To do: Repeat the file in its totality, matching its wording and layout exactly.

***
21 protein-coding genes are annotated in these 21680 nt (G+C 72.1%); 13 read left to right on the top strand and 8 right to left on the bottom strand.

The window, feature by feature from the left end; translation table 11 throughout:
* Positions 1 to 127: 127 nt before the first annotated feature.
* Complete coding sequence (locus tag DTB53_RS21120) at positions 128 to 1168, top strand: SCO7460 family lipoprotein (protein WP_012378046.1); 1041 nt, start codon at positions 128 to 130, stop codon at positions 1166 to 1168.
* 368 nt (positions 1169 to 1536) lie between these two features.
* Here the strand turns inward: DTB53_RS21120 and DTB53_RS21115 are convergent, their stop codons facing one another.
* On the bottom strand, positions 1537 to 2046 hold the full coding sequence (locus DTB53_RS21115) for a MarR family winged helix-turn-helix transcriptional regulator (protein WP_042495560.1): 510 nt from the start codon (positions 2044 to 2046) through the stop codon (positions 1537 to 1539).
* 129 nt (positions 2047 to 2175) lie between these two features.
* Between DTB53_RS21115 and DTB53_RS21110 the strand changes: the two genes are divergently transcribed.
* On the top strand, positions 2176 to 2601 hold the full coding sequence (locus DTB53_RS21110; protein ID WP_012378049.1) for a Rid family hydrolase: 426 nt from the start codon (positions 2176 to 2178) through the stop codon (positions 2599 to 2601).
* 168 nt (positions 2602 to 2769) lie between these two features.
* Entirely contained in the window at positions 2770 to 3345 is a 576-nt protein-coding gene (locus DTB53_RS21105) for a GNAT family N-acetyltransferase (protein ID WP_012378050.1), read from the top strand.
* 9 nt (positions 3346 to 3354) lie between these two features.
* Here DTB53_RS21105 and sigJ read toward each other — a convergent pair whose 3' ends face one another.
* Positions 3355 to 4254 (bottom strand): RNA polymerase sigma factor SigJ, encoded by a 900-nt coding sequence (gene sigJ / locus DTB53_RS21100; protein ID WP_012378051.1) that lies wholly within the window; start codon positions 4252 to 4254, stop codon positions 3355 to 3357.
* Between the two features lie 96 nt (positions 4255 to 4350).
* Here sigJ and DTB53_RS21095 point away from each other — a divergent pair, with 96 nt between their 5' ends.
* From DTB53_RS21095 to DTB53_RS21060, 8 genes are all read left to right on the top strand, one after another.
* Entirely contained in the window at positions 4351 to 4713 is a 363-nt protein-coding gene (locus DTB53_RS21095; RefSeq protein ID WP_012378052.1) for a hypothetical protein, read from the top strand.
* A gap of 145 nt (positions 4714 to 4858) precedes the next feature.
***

21 protein-coding genes are annotated in these 21680 nt (G+C 72.1%); 13 read left to right on the top strand and 8 right to left on the bottom strand.

The window, feature by feature from the left end; translation table 11 throughout:
* Positions 1 to 127: 127 nt before the first annotated feature.
* Complete coding sequence (locus tag DTB53_RS21120) at positions 128 to 1168, top strand: SCO7460 family lipoprotein (protein WP_012378046.1); 1041 nt, start codon at positions 128 to 130, stop codon at positions 1166 to 1168.
* 368 nt (positions 1169 to 1536) lie between these two features.
* Here the strand turns inward: DTB53_RS21120 and DTB53_RS21115 are convergent, their stop codons facing one another.
* On the bottom strand, positions 1537 to 2046 hold the full coding sequence (locus DTB53_RS21115) for a MarR family winged helix-turn-helix transcriptional regulator (protein WP_042495560.1): 510 nt from the start codon (positions 2044 to 2046) through the stop codon (positions 1537 to 1539).
* 129 nt (positions 2047 to 2175) lie between these two features.
* Between DTB53_RS21115 and DTB53_RS21110 the strand changes: the two genes are divergently transcribed.
* On the top strand, positions 2176 to 2601 hold the full coding sequence (locus DTB53_RS21110; protein ID WP_012378049.1) for a Rid family hydrolase: 426 nt from the start codon (positions 2176 to 2178) through the stop codon (positions 2599 to 2601).
* 168 nt (positions 2602 to 2769) lie between these two features.
* Entirely contained in the window at positions 2770 to 3345 is a 576-nt protein-coding gene (locus DTB53_RS21105) for a GNAT family N-acetyltransferase (protein ID WP_012378050.1), read from the top strand.
* 9 nt (positions 3346 to 3354) lie between these two features.
* Here DTB53_RS21105 and sigJ read toward each other — a convergent pair whose 3' ends face one another.
* Positions 3355 to 4254 (bottom strand): RNA polymerase sigma factor SigJ, encoded by a 900-nt coding sequence (gene sigJ / locus DTB53_RS21100; protein ID WP_012378051.1) that lies wholly within the window; start codon positions 4252 to 4254, stop codon positions 3355 to 3357.
* Between the two features lie 96 nt (positions 4255 to 4350).
* Here sigJ and DTB53_RS21095 point away from each other — a divergent pair, with 96 nt between their 5' ends.
* From DTB53_RS21095 to DTB53_RS21060, 8 genes are all read left to right on the top strand, one after another.
* Entirely contained in the window at positions 4351 to 4713 is a 363-nt protein-coding gene (locus DTB53_RS21095; RefSeq protein ID WP_012378052.1) for a hypothetical protein, read from the top strand.
* A gap of 145 nt (positions 4714 to 4858) precedes the next feature.